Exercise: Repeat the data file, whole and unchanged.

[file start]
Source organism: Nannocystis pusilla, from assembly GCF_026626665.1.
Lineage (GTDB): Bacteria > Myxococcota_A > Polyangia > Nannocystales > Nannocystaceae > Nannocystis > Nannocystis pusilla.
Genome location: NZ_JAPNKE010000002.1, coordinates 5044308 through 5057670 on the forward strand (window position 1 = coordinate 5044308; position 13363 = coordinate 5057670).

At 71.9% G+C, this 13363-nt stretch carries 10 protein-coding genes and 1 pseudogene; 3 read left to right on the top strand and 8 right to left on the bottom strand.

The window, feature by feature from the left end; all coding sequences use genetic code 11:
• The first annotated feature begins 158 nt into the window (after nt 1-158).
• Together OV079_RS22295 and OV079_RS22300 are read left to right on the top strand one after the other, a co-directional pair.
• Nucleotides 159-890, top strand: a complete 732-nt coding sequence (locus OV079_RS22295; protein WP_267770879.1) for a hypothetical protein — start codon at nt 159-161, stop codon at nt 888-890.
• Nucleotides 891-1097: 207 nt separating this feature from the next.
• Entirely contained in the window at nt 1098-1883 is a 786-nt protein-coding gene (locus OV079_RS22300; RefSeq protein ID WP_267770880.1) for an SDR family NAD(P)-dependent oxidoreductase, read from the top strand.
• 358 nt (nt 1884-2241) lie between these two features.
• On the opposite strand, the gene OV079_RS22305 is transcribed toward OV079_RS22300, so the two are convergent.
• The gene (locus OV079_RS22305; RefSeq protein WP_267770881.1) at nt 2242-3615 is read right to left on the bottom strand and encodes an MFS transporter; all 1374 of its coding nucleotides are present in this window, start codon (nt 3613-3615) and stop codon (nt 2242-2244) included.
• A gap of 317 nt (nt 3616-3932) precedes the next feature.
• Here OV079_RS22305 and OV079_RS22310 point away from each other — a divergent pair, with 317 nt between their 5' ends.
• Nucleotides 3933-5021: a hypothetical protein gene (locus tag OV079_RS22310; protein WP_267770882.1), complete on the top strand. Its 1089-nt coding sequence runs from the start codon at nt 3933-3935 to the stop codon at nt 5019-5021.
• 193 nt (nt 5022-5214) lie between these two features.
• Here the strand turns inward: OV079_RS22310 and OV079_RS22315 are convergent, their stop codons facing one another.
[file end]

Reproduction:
Source organism: Nannocystis pusilla, from assembly GCF_026626665.1.
Lineage (GTDB): Bacteria > Myxococcota_A > Polyangia > Nannocystales > Nannocystaceae > Nannocystis > Nannocystis pusilla.
Genome location: NZ_JAPNKE010000002.1, coordinates 5044308 through 5057670 on the forward strand (window position 1 = coordinate 5044308; position 13363 = coordinate 5057670).

At 71.9% G+C, this 13363-nt stretch carries 10 protein-coding genes and 1 pseudogene; 3 read left to right on the top strand and 8 right to left on the bottom strand.

The window, feature by feature from the left end; all coding sequences use genetic code 11:
• The first annotated feature begins 158 nt into the window (after nt 1-158).
• Together OV079_RS22295 and OV079_RS22300 are read left to right on the top strand one after the other, a co-directional pair.
• Nucleotides 159-890, top strand: a complete 732-nt coding sequence (locus OV079_RS22295; protein WP_267770879.1) for a hypothetical protein — start codon at nt 159-161, stop codon at nt 888-890.
• Nucleotides 891-1097: 207 nt separating this feature from the next.
• Entirely contained in the window at nt 1098-1883 is a 786-nt protein-coding gene (locus OV079_RS22300; RefSeq protein ID WP_267770880.1) for an SDR family NAD(P)-dependent oxidoreductase, read from the top strand.
• 358 nt (nt 1884-2241) lie between these two features.
• On the opposite strand, the gene OV079_RS22305 is transcribed toward OV079_RS22300, so the two are convergent.
• The gene (locus OV079_RS22305; RefSeq protein WP_267770881.1) at nt 2242-3615 is read right to left on the bottom strand and encodes an MFS transporter; all 1374 of its coding nucleotides are present in this window, start codon (nt 3613-3615) and stop codon (nt 2242-2244) included.
• A gap of 317 nt (nt 3616-3932) precedes the next feature.
• Here OV079_RS22305 and OV079_RS22310 point away from each other — a divergent pair, with 317 nt between their 5' ends.
• Nucleotides 3933-5021: a hypothetical protein gene (locus tag OV079_RS22310; protein WP_267770882.1), complete on the top strand. Its 1089-nt coding sequence runs from the start codon at nt 3933-3935 to the stop codon at nt 5019-5021.
• 193 nt (nt 5022-5214) lie between these two features.
• Here the strand turns inward: OV079_RS22310 and OV079_RS22315 are convergent, their stop codons facing one another.